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Advancing the role of natural regeneration in large-scale forest and landscape restoration in the Asia-Pacific region

19-21 June 2017, Nanning, Guangxi Province, China












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    Book (stand-alone)
    Restoring forest landscapes through assisted natural regeneration (ANR) - A practical manual 2019
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    Case studies and experiences with natural regeneration from the region have shown that natural regeneration significantly reduces the cost of restoration in areas that meet certain conditions. Native species that are adapted to the prevailing conditions re-establish on their own with some assistance, achieving accelerated growth in accordance with natural succession, leading to the recovery of native ecosystems. Restoration strategies based on natural regeneration also provide low-cost opportunities for conserving biodiversity and enhancing ecosystem services, including carbon sequestration and watershed protection. This manual describes procedures from almost 20 years of FAO experience with assisted natural regeneration (ANR) in the Philippines and more recently in Indonesia, Cambodia and Lao PDR. In each of these countries, the method was applied for different objectives and convincingly validated ANR’s cost effectiveness. There is an increasing recognition of the benefits and advantages of ANR in light of the ambitious global, regional and national forest restoration targets, and there are considerable opportunities to expand the application of ANR through various restoration related initiatives. It is hoped that this manual can serve as a field reference in guiding the application of ANR for forest restoration.
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    Forests beneath the grass 2010
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    Despite increasing recognition of the wide range of environmental and social benefits of forests to our planet's well being, unsustainable forest and land-use practices continue to destroy and degrade millions of hectares of forests in Asia and the Pacific each year. In various locations across the region, renewed efforts are being made to restore forests to previously degraded sites. Approaches range from large-scale forest plantation development, to agroforestry, to passive natural regeneratio n. Assisted natural regeneration (ANR) is a forest restoration approach based on concepts of enhancing ecological succession processes, including regeneration and growth of indigenous species. Experiences with ANR demonstrate that this approach is particularly successful in engaging local communities, reducing the risk of forest fires and creating new income-generating opportunities. ANR also significantly reduces the costs of forest restoration, making it a particularly attractive alternative t o costly plantation establishment. This publication presents the proceedings of the regional workshop, convened in Bohol, Philippines from 19 to 22 May 2009, on advancing the application of assisted natural regeneration for effective, low-cost forest restoration. It includes selected papers presenting ANR experiences in the Philippines - where ANR has been practiced for over three decades - and related forest restoration initiatives throughout the Asia-Pacific region.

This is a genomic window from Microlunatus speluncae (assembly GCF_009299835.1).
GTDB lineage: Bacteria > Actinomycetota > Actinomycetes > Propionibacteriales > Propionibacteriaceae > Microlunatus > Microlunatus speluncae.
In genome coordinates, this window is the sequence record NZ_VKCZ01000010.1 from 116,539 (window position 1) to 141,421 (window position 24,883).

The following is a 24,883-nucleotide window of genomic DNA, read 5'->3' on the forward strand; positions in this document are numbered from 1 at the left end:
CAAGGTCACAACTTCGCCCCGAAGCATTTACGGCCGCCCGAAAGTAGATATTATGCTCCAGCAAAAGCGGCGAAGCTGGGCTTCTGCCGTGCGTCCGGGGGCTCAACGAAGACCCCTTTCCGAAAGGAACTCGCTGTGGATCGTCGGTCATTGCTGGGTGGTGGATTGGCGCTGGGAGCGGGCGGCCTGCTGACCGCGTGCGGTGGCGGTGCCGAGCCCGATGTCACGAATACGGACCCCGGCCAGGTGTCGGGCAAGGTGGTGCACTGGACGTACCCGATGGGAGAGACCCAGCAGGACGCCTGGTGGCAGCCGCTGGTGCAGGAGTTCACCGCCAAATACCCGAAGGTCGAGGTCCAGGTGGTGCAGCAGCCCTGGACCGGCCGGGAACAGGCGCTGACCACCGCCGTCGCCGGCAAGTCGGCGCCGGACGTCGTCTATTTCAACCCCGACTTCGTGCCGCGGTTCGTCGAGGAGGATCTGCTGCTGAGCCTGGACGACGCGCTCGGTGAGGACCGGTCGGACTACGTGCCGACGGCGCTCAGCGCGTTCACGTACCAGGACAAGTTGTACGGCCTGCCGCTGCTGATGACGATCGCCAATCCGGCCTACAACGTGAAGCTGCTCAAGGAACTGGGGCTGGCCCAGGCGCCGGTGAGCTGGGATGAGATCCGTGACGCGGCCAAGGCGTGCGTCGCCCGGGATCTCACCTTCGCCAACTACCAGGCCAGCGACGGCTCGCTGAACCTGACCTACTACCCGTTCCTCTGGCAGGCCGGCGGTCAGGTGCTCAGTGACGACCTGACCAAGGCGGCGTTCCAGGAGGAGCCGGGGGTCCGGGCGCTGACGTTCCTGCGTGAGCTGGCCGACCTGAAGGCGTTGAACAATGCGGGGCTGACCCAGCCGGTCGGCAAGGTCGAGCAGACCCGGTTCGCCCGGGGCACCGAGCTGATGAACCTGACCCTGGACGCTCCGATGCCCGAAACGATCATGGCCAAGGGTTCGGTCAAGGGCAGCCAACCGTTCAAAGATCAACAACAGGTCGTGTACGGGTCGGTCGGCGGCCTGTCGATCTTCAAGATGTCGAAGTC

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    Article
    The case for natural regeneration approaches in global reforestation efforts
    XV World Forestry Congress, 2-6 May 2022
    2022
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    There has been a flurry of recent interest increasing tree cover around the world, and a wave of financial commitments to implement it. This has further accelerated the enthusiasm for tree planting. Few would dispute that more trees are needed. What is peculiar is that almost universally, proponents favor tree planting as the sole means to achieve the goal. This view ignores the mounting evidence for the widespread effectiveness of approaches to establish greater tree cover through natural regeneration – farmer-managed natural regeneration (FMNR), community-based natural regeneration (CNRM), assisted natural regeneration (ANR), and passive natural regeneration. This article argues for a more balanced approach to tree establishment in largescale restoration programs, by considering the merits of both natural regeneration as well as tree planting. They are both valid approaches, and each has its place, particularly since tree planting alone is quite unlikely to achieve the scale necessary for the global repair of landscapes -- and to mitigate the climate emergency at the speed required. The paper examines the use of a wider palette of tree restoration tools. It is also a call to make this massive global regreening push a means to empower and enable the marginalized and poor farmers and land users, who depend on natural resources for their livelihoods, to restore the degrading environments on which they depend. The paper expands on three well-developed approaches to natural regeneration: FMNR of trees on agricultural land, and CMNR of trees on degraded forest and grazing lands, and the passive natural regeneration of forests on abandoned agricultural land. The evidence points toward the opportunity to support massively greater attention toward deploying these methods as critical tools in the restoration toolbox. Keywords: Deforestation and forest degradation, Biodiversity conservation, Climate change, Landscape management, Sustainable forest management ID: 3486688

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